She’s going to figure it out soon enough. She’ll look across the street at the church dead opposite our shul and there are no police officers there. How do you recognize a shul now if you don’t know exactly what the number is or what the cross street is? Look for the police officers. Kids recognize that.

There will be kids who say what do I want to go to Hillel for? There will be parents who will say, you know what? Why should I take my kid to a place where there’s danger?

In your book, you focus largely on people who enable or minimize anti-Semitism, as opposed to hardcore anti-Semites themselves. Why is that?

It’s “farfaln” [Yiddish, roughly, for “a lost cause”] to try to change those people. I could write about David Duke from here until the cows come. I’m not going to change David Duke’s mind. We all know David Duke is a lowlife of the first order, but it’s the people who might be influenced by David Duke who I want to reach.

Farrakhan, he’s a disgusting excuse for a human being. But it’s the people around him, Linda Sarsour, [Women’s March co-chair] Tamika Mallory, who have the voice of the press, who are listened to. They’re enablers. The enablers are much more dangerous to me than the people we recognize.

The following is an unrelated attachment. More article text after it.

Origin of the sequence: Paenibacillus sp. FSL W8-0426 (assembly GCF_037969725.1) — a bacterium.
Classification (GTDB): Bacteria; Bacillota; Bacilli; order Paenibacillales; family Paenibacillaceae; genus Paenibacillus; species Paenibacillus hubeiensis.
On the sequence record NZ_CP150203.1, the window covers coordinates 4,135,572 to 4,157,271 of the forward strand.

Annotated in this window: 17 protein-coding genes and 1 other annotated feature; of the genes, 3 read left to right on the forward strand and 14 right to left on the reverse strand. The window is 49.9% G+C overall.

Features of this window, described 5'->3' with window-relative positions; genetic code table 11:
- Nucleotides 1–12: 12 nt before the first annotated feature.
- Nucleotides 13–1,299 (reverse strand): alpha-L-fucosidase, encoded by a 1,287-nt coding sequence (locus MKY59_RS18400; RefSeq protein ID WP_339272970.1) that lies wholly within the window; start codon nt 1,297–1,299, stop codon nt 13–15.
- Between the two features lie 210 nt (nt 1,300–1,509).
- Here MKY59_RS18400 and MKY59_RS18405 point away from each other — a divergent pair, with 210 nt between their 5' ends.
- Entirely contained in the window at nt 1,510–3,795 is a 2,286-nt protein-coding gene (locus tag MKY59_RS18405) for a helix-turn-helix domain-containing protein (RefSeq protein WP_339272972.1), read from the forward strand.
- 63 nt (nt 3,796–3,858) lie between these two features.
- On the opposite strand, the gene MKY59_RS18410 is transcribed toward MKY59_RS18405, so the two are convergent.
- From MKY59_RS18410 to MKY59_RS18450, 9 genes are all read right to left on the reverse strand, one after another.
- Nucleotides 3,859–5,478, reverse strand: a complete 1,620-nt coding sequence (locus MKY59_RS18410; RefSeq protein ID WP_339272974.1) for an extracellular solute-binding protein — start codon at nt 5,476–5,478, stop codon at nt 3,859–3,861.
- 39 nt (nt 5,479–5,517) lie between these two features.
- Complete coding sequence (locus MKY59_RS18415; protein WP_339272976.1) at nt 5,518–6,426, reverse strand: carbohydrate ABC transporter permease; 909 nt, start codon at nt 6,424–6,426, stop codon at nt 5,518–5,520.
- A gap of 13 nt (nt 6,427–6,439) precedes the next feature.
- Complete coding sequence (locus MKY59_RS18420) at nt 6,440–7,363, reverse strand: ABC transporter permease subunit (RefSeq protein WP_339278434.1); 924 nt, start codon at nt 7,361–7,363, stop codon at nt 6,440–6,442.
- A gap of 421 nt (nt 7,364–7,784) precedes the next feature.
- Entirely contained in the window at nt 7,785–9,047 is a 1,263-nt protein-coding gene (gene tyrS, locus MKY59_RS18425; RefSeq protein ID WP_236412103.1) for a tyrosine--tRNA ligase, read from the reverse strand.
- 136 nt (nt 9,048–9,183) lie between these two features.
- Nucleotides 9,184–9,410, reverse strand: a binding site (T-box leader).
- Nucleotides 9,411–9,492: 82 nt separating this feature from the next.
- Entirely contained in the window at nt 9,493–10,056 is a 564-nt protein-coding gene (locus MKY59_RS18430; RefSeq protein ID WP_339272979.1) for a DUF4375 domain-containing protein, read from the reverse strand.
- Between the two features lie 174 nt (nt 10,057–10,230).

On some level, it’s the non-Hitlerian kind of anti-Semite, the one who doesn’t quite present as an anti-Semite, who’s much more dangerous because that’s the person who’s going to have access to the public.

How do you view Linda Sarsour’s activism and fundraising on behalf of Jewish causes, and her collaborations with progressive Jewish groups?

There are lots of people who proclaim they’re against anti-Semitism — “Pittsburgh? Terrible!” Linda Sarsour, you know. At the same time, on the other side of her mouth, she’s talking about don’t humanize Israel and when you wear a Jewish star it makes me feel unsafe. She’s talking out of two sides of her mouth.

[At an event in September, after criticizing Israel, Sarsour said, “If you’re on the side of the oppressor, or you’re defending the oppressor, or you’re actually trying to humanize the oppressor, then that’s a problem…” In 2017, speaking at a march protesting racism, Sarsour said, “I’m going to be honest, there are instances of things that happened to me at this space that made me feel unsafe.” Some people took that as a reference to Zionist signs.]